Knowing I wanted to work in healthcare
From year 12 to uni
I completed my secondary schooling at the local high school in St Arnaud and the majority of my experience was very positive. We had a really small year level and small school but I loved many aspects of rural student life. I enjoyed the smaller class sizes, the personalised attention teachers could give students, the strong sense of community values and blended learning approach. I always knew that I would have to move away from home because I wanted to complete further study at university. Being the eldest of 5 siblings, this was a daunting prospect as noone in my immediate family had left home yet.
I was lucky enough to be accepted into the Rural Youth Ambassador Program in the final years of my secondary schooling and, although cheesy, I can say it was honestly life changing. Meeting like-minded young people from across Victoria and speaking to senior people in the education sector allowed me to develop my social skills and self-confidence. The program I was involved with was based in Melbourne, which allowed me to have an inner-city experience and enabled me to step outside my comfort zone. I don’t think I would have had the confidence to move away from home or apply to university here if it wasn’t for the program.
I knew that a career in healthcare, specifically nursing, could lead to a career that is interchangeable and diverse. It’s a career that helps you save lives, brings happiness to individuals and their families and comfort to those in need. I have enjoyed caring for patients that come from different age groups, backgrounds and with distinct health issues. In nursing, no two shifts are ever the same and every day is a new challenge.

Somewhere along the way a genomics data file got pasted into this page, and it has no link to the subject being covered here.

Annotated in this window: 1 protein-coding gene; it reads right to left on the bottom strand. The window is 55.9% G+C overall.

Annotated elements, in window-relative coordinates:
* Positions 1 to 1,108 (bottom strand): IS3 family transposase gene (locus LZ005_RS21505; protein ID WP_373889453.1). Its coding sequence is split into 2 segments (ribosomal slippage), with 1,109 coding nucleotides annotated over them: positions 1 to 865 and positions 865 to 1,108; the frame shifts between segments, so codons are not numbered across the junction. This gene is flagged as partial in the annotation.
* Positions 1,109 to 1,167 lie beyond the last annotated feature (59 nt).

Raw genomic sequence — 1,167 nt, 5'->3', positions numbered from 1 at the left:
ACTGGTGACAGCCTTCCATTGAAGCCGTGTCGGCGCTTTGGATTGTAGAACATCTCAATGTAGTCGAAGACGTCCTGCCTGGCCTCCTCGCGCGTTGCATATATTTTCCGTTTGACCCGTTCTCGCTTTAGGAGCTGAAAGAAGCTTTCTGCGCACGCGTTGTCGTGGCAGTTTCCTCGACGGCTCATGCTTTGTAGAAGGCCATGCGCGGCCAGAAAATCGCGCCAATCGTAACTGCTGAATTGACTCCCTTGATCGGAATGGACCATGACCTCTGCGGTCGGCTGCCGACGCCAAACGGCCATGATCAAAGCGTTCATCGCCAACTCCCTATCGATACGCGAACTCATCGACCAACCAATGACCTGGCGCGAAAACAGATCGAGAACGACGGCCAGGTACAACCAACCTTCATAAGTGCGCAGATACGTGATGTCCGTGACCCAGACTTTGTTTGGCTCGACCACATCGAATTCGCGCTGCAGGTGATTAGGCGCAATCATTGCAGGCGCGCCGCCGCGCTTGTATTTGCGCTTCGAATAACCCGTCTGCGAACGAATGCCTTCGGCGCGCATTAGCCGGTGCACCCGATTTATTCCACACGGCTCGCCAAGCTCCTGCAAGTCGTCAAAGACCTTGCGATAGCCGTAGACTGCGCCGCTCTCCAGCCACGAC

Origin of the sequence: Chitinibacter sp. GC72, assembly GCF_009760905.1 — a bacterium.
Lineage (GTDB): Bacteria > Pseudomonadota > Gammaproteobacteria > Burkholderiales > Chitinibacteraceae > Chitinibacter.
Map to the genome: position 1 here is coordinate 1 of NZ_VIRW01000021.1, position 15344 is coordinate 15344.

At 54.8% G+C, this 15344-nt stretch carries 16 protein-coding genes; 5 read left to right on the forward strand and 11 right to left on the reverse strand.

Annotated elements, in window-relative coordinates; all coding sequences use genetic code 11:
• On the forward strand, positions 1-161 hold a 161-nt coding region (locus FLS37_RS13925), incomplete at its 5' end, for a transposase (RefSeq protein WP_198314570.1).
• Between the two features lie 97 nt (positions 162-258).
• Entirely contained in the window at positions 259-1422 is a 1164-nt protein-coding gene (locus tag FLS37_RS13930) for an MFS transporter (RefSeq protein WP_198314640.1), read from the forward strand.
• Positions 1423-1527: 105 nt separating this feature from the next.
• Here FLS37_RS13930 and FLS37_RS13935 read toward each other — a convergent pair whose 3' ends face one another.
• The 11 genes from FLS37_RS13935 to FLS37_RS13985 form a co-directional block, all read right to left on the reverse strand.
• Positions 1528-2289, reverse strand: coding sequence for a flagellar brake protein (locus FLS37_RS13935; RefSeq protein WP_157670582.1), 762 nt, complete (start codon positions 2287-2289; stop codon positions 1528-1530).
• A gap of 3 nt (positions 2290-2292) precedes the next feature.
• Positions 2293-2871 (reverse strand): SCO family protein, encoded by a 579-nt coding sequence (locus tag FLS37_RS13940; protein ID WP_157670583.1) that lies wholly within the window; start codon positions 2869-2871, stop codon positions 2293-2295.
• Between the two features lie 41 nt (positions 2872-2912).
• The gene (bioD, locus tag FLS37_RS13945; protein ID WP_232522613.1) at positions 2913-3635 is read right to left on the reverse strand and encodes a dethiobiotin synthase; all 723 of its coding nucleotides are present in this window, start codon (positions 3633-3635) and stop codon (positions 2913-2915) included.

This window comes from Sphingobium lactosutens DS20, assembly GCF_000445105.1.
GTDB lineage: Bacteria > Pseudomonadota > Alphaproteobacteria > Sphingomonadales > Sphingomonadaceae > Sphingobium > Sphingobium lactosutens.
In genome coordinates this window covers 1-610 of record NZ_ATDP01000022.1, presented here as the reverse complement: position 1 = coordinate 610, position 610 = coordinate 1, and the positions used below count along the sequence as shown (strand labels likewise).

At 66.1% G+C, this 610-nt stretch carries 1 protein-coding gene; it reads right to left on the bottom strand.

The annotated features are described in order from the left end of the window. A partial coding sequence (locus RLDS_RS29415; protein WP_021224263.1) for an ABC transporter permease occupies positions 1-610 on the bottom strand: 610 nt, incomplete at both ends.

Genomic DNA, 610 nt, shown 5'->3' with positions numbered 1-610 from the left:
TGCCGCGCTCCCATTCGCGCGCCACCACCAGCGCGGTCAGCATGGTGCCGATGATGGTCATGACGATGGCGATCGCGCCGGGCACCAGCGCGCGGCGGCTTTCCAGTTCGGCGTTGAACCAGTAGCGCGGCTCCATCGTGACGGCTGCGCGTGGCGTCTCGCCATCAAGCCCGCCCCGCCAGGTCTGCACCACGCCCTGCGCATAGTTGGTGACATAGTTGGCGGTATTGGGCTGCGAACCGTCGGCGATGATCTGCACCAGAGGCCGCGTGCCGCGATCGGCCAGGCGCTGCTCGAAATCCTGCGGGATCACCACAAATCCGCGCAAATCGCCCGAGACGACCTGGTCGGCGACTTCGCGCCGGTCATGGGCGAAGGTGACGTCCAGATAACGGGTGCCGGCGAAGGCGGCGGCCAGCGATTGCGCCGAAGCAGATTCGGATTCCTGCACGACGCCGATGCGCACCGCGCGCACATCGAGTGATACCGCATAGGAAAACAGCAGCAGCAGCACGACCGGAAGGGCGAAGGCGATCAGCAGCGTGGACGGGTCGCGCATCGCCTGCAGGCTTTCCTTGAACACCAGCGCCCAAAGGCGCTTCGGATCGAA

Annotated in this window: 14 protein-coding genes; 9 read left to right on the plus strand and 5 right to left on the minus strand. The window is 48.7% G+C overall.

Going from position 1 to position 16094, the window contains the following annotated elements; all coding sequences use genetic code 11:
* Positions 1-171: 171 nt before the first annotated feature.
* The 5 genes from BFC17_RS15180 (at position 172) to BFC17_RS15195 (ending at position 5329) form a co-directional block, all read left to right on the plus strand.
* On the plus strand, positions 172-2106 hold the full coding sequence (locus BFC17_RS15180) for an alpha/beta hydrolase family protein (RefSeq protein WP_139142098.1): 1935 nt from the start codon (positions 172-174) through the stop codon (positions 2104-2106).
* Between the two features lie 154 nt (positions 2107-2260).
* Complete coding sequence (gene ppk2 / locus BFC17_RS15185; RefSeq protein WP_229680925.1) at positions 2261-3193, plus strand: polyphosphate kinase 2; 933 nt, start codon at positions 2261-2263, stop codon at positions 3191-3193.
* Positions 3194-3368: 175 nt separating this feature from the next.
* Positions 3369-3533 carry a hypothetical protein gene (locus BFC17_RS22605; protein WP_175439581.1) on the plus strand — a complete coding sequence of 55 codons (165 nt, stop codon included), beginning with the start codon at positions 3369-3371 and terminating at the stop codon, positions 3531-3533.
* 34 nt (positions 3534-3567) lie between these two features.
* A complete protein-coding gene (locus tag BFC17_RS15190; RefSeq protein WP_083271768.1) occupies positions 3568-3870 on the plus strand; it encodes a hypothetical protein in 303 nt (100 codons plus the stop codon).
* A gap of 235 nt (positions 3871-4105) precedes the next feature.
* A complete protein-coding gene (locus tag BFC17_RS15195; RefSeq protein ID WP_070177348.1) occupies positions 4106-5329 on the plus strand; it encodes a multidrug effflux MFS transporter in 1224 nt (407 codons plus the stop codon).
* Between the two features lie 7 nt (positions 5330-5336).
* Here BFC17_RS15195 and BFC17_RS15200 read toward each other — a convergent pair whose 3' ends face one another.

Being a graduate nurse
I commenced my nursing career at St. Vincent’s Hospital Melbourne in 2020 where I completed my graduate year. During my 12 months there I completed rotations in Cardiothoracic surgery and Oncology & Hematology. My experience as a graduate nurse was both challenging and rewarding. It was an overwhelming transition from student nurse to graduate registered nurse at times, however, with the support of educators, colleagues, friends and family I was able to become more confident in my own practice.
Bringing my skills back home
After my graduate year, I was successful in securing a position in the Emergency Department at Austin Health where I have started a Masters of Critical Care. My decision to complete post graduate studies is largely due to my interest in increasing my leadership, independence and autonomy. My ultimate goal is to become a Nurse Practitioner and travel around Australia providing healthcare to rural and remote communities. Growing up in regional Victoria, I witnessed first-hand the health disparities that the rural population face due to their geographic location. I hope to one day practice in a rural community similar to my own and assist with the large demand for health care services that many growing regional communities require.
For anyone interested in nursing
My advice for those new to the profession or starting their graduate year is to be confident, but ready and willing to learn! Working in healthcare can be a stressful environment at the best of times, so while it can be tough to stay optimistic, do your best to be kind to yourself and support your fellow colleagues.
My advice for those in high school who are interested in the healthcare industry is to look into part-time work or volunteering at your local hospital or aged care facility, research further education options and find a mentor. Having a mentor in the industry has been an invaluable resource for my own clinical skills development. I would recommend those interested to have a conversation with your local doctor, nurse or allied health professional about their job. Chances are they will be more than happy to share their knowledge and will give you great insight into career advancement and professional development.